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Amazon Kindle Fire HDX 8.9 review

Tom Morgan
20 Mar 2014
Our Rating 
Price when reviewed 
329
inc VAT

Amazon's best Kindle Fire yet, but the gorgeous screen and great camera can't offset the custom Android interface

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Specifications

8.9 in 2,560x1,600 display, 374g, 2.2GHz Qualcom Snapdragon 800, 2.00GB RAM, 16GB disk, Android 4.2 (Fire OS 3.0 Mojito)

The Amazon Kindle Fire HDX 8.9 has eschewed the Kindle Fire's budget roots in favour of all-out performance and a range-topping display with a large 2,560x1,600 resolution, but otherwise the 8.9in HDX continues the company's original approach to Google's mobile operating system. The Kindle Fire HDX has a custom interface and you can only use Amazon’s app store to download apps.

Amazon Kindle Fire HDX 8.9

The first Kindle fire never felt like a premium device, but that certainly isn't true of the HDX. Amazon has completely redesigned the tablet with a thinner unibody construction made from magnesium alloy, soft-touch rear panel for increased grip, contoured edges that fit in your hands more comfortably and significantly thinner screen bezels. The HDX weighs a very light 374g and is barely 8mm thick, so it feels surprisingly compact given its 8.9in display.

SCREEN TEST

The screen is unquestionably the biggest attraction of the Kindle Fire HDX. The 2,560x1,600 resolution is practically unmatched for its size, and the HDX beats Google's Nexus 7 and even the iPad Air with a huge 339 pixels per inch (ppi) pixel density. That makes it impossible to see individual pixels, even with your nose pressed to the screen. Images and text look incredibly sharp.

Amazon Kindle Fire HDX 8.9

Colour accuracy is superb, with video and still images looking almost lifelike when screen brightness is set to the maximum level. We measured peak brightness at 533.7cd/m2, so you’ll be able to use the HDX in the sunshine without having to squint. Viewing angles are excellent too thanks to the IPS panel, although light reflections can be an issue because of the glossy finish. Amazon says the HDX covers 100 per cent of the sRGB colour gamut, but we measured a slightly lower 92 per cent. Even so, this is a fantastic result for a tablet.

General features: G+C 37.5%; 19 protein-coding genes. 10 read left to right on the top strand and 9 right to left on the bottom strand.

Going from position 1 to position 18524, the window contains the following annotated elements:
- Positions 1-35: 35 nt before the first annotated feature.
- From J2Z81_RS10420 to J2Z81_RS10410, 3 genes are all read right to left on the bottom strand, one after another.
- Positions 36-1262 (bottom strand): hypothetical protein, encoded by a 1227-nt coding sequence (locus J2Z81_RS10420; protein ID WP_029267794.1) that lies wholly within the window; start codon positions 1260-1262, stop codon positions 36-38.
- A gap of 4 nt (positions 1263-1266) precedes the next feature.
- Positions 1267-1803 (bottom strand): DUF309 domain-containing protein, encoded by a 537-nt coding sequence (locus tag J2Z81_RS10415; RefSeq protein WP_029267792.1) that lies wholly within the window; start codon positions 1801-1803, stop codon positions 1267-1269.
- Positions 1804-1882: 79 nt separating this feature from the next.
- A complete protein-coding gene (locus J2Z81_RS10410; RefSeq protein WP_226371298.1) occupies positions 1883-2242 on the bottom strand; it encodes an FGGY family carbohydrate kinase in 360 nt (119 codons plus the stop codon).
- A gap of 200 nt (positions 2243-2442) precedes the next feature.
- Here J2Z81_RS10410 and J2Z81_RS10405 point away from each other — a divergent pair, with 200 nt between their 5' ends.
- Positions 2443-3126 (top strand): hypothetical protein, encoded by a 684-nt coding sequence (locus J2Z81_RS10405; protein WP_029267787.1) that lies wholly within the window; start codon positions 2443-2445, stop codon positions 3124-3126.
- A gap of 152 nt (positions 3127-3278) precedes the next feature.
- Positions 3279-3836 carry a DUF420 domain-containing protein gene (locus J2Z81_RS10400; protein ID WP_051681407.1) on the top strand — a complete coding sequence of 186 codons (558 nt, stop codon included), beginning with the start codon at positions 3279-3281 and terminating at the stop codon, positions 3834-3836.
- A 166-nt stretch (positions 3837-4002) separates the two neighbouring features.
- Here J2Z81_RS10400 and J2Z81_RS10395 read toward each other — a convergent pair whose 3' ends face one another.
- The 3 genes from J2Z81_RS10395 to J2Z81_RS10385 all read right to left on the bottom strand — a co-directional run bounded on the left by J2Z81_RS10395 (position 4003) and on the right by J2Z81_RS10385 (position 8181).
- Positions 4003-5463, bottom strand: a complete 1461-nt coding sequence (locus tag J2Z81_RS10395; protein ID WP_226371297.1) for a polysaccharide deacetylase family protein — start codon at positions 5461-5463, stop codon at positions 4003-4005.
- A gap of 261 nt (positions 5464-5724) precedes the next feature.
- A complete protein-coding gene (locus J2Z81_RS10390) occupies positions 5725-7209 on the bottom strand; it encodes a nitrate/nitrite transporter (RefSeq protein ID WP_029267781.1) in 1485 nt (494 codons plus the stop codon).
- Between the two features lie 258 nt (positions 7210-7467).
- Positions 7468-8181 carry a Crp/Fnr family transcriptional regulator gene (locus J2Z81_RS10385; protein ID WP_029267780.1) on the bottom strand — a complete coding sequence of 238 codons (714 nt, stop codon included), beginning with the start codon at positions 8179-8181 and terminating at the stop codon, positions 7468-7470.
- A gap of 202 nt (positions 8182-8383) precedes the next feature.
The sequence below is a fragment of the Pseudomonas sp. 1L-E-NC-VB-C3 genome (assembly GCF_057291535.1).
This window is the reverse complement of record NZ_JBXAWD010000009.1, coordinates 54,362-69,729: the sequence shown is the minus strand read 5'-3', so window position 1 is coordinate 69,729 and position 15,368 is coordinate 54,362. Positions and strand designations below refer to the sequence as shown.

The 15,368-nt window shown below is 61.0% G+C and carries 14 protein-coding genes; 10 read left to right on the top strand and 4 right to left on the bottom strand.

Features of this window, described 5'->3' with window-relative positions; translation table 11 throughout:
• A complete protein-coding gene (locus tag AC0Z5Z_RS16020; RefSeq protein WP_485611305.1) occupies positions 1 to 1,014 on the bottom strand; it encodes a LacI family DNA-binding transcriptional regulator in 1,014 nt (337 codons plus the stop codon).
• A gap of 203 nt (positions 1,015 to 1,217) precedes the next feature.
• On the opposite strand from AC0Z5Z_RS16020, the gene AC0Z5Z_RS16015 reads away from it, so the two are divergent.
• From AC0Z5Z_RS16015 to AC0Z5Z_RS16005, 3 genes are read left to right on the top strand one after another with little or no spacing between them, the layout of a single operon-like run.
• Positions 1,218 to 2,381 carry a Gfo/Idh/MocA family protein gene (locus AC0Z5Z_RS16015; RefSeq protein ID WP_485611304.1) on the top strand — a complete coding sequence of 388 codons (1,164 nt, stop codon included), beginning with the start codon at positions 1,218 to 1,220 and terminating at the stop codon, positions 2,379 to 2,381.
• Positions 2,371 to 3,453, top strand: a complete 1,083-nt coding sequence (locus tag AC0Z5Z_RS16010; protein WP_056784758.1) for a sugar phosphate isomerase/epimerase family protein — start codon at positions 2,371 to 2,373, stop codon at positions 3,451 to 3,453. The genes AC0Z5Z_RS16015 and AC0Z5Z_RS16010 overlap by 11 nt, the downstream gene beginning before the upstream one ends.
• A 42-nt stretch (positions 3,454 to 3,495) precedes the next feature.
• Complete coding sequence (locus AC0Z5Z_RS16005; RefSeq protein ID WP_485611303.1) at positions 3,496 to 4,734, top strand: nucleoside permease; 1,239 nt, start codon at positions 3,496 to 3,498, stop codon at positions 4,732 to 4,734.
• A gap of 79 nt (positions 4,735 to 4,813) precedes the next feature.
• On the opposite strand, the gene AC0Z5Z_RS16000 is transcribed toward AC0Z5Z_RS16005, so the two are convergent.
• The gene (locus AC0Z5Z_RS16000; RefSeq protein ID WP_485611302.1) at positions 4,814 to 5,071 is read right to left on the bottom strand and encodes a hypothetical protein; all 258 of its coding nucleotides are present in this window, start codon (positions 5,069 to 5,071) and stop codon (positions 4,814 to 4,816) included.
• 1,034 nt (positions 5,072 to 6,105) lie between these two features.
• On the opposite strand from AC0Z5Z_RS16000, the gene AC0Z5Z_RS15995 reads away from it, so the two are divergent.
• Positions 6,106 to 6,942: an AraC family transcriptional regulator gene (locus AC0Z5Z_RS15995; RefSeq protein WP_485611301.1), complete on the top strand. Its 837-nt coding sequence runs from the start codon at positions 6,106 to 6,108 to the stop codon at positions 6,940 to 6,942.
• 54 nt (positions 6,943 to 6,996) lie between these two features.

The rear-firing speakers are impressively loud, making the HDX a fantastic device for watching films or catching up on TV. There's not a lot of bass, though, and the high end can sound harsh depending on your preferred musical genre.

SMILE FOR THE CAMERA

The HDX 8.9 has an 8-megapixel rear-facing camera that’s paired with an LED FLASH for improved low-light photography, which is a rarity in a tablet. It's capable of impressively detailed images when there's a good amount of light, with very little noise and superb colour accuracy. Even in low light, the flash helps considerably, making the HDX one of the better tablet cameras we've tested. There's also a front-facing webcam for video chats.

Amazon Kindle Fire HDX 8.9

FIREOS

FireOS, Amazon's unique custom version of Android, is very different to the stock version of Google's operating system. It replaces the default launcher with one that heavily integrates the Amazon ecosystem. Shortcuts to the Kindle eBook store, Amazon video rental marketplace and Music store appear at the top of the screen, and huge shortcuts to your most recently viewed apps and content appear in the centre. This constantly changing carousel is great for flipping quickly between books and magazines, but it’s a little confusing if you're used to the standard app drawer.

If you do get confused, the new Mayday button can give you a helping hand. It connects you directly to an Amazon technical support advisor over the internet, and you can see the person you’re talking to on the screen as they explain how to perform a particular task. They can't see you, just the content on your device's screen. We didn’t have to wait long for our calls to be answered, and Amazon aims to answer all calls within 15 seconds. If you're familiar with tablets then Mayday is a feature that won't see a lot of use, but it could be a welcome inclusion for anyone struggling to use their device.

Amazon Kindle Fire HDX 8.9

Mayday provides practically instant technical support from a real human being, who can provide onscreen

All your Amazon content is automatically synchronised to the device when you first set it up. This includes any Kindle eBooks, Newsstand magazines, purchased MP3s and even digital versions of the physical CDs you've bought through Amazon, as long as they are part of the Cloud Player service. This is great if you've been a regular user of Amazon, but your device will be rather empty if you haven't.

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